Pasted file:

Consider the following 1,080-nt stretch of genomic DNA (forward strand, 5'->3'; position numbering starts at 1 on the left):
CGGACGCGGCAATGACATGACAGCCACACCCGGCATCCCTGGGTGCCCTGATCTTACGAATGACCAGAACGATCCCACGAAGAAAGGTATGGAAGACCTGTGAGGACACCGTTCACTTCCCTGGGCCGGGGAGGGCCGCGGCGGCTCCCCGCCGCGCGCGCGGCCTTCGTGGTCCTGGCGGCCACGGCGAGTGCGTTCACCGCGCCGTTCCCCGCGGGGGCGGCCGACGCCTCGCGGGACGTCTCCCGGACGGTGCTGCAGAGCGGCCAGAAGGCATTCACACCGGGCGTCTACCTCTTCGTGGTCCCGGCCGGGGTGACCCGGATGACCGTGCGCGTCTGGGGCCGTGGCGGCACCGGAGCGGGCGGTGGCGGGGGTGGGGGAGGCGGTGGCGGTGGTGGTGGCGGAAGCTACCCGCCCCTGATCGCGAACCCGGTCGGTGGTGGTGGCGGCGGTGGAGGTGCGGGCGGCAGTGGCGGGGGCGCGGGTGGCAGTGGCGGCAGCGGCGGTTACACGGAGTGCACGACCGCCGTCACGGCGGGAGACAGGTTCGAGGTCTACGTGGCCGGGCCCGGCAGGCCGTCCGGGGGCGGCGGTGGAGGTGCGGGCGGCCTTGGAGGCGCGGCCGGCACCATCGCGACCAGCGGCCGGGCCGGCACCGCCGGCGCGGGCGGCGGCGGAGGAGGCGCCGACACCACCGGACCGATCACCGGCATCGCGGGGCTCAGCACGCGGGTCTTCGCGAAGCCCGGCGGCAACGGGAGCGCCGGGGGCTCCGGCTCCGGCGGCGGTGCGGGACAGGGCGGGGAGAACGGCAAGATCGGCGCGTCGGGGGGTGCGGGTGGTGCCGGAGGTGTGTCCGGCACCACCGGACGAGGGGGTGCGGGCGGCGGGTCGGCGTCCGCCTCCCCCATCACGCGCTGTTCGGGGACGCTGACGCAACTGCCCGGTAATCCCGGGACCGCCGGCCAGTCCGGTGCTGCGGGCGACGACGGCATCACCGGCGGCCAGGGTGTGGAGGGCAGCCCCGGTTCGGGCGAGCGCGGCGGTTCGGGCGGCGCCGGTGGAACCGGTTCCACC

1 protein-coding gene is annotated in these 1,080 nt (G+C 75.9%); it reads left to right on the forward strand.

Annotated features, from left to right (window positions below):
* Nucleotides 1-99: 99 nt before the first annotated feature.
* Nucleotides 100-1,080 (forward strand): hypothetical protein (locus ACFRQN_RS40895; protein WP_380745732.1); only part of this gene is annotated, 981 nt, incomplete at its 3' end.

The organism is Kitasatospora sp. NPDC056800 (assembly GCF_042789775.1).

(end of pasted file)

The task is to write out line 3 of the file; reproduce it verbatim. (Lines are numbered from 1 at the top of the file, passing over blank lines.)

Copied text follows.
1 protein-coding gene is annotated in these 1,080 nt (G+C 75.9%); it reads left to right on the forward strand.